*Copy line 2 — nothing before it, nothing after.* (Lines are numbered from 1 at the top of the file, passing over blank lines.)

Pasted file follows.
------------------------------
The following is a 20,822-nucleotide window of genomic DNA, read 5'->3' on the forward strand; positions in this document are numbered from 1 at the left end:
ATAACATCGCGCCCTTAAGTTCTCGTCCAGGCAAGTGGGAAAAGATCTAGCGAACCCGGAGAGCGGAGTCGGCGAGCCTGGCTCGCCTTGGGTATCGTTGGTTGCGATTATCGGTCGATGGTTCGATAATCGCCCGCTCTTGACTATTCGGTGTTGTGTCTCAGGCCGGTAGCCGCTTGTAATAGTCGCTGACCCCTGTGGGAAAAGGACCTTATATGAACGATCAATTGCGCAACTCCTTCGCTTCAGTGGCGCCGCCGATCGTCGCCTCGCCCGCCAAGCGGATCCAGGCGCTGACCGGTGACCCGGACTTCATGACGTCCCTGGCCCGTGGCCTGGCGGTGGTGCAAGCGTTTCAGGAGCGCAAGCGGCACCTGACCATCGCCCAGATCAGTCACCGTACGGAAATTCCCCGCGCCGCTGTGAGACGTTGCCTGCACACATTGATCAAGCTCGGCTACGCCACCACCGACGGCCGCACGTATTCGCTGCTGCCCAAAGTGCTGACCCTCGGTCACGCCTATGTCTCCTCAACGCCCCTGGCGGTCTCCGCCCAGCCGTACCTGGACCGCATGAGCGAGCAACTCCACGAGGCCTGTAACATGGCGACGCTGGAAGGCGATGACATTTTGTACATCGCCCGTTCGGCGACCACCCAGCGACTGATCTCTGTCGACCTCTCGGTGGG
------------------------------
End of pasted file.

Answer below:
ATAACATCGCGCCCTTAAGTTCTCGTCCAGGCAAGTGGGAAAAGATCTAGCGAACCCGGAGAGCGGAGTCGGCGAGCCTGGCTCGCCTTGGGTATCGTTGGTTGCGATTATCGGTCGATGGTTCGATAATCGCCCGCTCTTGACTATTCGGTGTTGTGTCTCAGGCCGGTAGCCGCTTGTAATAGTCGCTGACCCCTGTGGGAAAAGGACCTTATATGAACGATCAATTGCGCAACTCCTTCGCTTCAGTGGCGCCGCCGATCGTCGCCTCGCCCGCCAAGCGGATCCAGGCGCTGACCGGTGACCCGGACTTCATGACGTCCCTGGCCCGTGGCCTGGCGGTGGTGCAAGCGTTTCAGGAGCGCAAGCGGCACCTGACCATCGCCCAGATCAGTCACCGTACGGAAATTCCCCGCGCCGCTGTGAGACGTTGCCTGCACACATTGATCAAGCTCGGCTACGCCACCACCGACGGCCGCACGTATTCGCTGCTGCCCAAAGTGCTGACCCTCGGTCACGCCTATGTCTCCTCAACGCCCCTGGCGGTCTCCGCCCAGCCGTACCTGGACCGCATGAGCGAGCAACTCCACGAGGCCTGTAACATGGCGACGCTGGAAGGCGATGACATTTTGTACATCGCCCGTTCGGCGACCACCCAGCGACTGATCTCTGTCGACCTCTCGGTGGG